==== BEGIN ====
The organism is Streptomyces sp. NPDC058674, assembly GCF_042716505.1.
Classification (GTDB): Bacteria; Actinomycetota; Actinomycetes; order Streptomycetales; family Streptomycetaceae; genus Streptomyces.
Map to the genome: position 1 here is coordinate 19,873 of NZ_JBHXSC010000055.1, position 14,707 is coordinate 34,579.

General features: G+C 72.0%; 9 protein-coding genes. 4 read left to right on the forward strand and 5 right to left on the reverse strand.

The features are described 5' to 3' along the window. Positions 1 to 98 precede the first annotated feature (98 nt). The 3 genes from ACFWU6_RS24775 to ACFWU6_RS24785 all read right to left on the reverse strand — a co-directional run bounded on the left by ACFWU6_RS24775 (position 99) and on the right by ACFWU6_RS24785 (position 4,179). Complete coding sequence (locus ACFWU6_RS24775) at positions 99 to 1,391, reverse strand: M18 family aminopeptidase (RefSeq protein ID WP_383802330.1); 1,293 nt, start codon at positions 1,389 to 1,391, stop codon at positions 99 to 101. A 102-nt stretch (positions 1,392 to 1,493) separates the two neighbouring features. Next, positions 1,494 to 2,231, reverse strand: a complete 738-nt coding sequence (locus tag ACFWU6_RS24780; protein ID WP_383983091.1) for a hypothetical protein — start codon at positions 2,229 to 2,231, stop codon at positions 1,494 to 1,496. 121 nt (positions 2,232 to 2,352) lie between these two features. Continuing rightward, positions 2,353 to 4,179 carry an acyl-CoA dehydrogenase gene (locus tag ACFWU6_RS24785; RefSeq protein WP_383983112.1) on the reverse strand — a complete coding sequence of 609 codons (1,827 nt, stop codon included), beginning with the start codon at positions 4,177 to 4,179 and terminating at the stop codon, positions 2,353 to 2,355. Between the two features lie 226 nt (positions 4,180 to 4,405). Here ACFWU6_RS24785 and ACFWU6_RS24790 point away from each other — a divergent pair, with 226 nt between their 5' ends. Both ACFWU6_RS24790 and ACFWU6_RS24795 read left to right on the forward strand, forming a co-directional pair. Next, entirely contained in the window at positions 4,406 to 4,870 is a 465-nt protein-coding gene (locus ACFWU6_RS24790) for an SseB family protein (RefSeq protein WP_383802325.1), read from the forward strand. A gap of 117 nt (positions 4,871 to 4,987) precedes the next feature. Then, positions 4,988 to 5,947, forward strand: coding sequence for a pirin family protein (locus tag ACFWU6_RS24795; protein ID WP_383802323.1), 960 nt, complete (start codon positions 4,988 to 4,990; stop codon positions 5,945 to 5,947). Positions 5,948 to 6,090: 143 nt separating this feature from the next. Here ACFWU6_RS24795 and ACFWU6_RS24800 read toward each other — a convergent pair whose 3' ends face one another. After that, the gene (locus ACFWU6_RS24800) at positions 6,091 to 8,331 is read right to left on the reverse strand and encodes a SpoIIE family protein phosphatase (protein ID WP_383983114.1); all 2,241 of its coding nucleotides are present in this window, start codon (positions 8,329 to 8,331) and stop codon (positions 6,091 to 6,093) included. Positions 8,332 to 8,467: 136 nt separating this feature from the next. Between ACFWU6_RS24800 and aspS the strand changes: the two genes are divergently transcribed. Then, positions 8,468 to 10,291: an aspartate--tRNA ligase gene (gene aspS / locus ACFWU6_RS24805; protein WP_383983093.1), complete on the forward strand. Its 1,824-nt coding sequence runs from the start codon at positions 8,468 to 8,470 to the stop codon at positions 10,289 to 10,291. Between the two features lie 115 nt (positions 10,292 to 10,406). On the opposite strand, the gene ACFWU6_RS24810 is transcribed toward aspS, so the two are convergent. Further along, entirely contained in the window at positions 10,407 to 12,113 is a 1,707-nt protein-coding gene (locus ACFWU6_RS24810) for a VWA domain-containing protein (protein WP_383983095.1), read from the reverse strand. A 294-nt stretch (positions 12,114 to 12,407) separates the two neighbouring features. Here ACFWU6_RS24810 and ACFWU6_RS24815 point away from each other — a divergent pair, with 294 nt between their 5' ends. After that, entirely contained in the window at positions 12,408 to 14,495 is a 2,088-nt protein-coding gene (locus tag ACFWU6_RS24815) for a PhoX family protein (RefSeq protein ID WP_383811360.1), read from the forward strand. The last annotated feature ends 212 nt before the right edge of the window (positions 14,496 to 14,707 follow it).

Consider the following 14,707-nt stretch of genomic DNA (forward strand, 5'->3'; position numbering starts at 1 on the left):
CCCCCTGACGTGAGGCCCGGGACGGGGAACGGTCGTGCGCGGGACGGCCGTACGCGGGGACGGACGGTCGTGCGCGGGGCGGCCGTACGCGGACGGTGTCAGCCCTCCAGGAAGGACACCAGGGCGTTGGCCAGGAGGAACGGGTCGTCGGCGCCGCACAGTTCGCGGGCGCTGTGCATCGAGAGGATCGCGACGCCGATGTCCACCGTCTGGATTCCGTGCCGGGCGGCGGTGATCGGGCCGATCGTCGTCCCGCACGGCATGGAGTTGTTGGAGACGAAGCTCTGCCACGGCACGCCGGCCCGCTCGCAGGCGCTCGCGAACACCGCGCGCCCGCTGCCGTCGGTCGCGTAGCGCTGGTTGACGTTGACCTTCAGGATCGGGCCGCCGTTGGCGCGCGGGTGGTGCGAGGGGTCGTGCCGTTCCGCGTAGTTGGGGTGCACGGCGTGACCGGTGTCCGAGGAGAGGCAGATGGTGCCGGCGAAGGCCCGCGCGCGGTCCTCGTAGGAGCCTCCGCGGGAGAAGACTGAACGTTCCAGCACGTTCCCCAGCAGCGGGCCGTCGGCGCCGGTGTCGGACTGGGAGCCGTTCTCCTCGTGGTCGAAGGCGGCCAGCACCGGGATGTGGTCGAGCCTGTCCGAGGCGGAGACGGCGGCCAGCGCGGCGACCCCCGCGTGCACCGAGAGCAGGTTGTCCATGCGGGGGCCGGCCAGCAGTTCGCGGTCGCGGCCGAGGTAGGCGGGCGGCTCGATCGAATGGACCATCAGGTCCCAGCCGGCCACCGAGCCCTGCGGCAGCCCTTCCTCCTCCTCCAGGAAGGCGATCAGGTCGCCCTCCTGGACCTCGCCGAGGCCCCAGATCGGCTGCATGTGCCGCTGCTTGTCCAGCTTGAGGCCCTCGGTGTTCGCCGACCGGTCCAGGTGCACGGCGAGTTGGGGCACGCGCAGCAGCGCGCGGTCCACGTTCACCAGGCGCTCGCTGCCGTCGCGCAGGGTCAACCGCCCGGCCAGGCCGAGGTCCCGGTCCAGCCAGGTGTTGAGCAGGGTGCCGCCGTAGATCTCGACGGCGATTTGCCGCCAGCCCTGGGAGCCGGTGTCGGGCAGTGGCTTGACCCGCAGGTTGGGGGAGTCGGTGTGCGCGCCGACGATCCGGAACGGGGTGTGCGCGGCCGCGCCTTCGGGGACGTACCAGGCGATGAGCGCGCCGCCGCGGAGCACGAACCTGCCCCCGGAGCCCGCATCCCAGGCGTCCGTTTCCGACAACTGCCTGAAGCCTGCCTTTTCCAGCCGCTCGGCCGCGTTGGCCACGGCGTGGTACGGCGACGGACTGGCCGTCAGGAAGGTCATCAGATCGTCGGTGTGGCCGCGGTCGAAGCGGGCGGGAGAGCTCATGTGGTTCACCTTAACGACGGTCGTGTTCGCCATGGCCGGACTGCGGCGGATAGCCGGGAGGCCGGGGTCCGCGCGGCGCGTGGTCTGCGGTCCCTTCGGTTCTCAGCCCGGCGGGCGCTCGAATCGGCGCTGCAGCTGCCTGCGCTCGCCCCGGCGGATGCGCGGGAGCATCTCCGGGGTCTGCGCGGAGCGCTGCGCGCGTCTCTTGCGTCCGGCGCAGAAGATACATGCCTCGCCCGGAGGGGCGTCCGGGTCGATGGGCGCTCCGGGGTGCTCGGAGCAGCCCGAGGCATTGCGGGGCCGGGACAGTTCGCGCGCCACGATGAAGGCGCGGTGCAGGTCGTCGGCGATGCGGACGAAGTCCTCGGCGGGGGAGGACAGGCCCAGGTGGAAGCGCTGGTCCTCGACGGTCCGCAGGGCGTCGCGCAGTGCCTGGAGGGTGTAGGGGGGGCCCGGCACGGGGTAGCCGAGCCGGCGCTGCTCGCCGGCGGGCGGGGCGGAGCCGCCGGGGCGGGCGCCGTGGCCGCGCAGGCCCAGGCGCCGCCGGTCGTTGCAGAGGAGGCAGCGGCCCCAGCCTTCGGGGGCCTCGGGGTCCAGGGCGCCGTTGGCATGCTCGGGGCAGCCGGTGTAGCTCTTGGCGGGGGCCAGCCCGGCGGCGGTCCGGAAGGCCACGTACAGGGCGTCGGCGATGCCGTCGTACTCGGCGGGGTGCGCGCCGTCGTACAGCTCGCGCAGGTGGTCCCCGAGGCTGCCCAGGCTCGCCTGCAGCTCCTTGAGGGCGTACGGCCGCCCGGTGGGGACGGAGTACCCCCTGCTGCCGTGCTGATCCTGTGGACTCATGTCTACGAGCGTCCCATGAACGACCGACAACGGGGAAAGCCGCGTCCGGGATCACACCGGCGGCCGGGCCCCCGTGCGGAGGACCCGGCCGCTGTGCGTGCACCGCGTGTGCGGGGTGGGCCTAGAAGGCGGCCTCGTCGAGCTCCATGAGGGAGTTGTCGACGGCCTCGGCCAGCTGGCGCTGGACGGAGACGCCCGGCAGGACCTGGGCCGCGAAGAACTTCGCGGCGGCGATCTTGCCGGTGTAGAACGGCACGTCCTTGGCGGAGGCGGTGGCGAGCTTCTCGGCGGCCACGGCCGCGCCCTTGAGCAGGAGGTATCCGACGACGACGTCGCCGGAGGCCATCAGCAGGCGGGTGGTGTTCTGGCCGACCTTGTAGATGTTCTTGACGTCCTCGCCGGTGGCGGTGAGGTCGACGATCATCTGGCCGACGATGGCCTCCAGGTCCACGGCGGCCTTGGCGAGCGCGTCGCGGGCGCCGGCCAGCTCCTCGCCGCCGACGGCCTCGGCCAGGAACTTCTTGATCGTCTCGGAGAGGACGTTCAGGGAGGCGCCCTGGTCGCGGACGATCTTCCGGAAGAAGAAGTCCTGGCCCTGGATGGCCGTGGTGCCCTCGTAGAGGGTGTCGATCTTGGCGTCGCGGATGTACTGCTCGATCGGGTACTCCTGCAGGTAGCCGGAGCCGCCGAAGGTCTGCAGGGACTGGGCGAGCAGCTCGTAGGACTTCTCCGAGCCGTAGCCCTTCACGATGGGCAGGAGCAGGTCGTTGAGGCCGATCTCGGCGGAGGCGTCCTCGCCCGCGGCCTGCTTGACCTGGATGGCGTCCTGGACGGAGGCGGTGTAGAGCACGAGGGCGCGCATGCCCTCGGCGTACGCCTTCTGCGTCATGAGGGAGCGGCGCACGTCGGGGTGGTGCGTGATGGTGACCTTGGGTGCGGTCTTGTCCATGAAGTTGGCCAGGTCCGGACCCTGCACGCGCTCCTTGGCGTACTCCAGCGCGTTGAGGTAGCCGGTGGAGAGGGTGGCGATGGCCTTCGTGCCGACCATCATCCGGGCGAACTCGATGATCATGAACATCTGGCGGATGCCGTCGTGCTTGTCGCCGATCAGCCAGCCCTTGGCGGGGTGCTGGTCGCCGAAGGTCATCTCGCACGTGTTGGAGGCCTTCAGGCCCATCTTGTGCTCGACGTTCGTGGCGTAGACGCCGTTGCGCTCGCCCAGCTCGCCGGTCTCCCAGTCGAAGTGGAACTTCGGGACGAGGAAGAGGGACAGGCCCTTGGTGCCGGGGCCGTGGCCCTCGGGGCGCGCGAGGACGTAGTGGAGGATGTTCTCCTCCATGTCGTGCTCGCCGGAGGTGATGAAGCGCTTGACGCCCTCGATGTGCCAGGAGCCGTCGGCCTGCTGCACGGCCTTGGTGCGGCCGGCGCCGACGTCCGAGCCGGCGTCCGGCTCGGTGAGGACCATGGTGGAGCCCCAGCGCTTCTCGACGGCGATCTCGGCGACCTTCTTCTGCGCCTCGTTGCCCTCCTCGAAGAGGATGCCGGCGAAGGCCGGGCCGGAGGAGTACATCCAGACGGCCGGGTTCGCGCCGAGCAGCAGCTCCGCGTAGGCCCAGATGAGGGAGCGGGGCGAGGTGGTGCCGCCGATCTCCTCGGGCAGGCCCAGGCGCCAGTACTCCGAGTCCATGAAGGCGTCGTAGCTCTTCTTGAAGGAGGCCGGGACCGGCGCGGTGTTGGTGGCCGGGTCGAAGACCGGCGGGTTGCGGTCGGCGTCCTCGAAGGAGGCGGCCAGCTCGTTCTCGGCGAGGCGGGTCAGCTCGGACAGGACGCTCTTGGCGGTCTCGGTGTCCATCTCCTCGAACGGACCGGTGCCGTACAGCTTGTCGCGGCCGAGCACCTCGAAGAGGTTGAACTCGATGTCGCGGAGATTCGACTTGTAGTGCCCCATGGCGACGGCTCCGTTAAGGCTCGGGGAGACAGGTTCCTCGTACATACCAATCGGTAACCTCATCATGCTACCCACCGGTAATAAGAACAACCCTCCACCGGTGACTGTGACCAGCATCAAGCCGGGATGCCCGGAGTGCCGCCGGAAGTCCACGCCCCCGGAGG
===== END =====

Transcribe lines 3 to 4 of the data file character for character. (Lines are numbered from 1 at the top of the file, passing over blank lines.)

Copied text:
Map to the genome: position 1 here is coordinate 19,873 of NZ_JBHXSC010000055.1, position 14,707 is coordinate 34,579.

General features: G+C 72.0%; 9 protein-coding genes. 4 read left to right on the forward strand and 5 right to left on the reverse strand.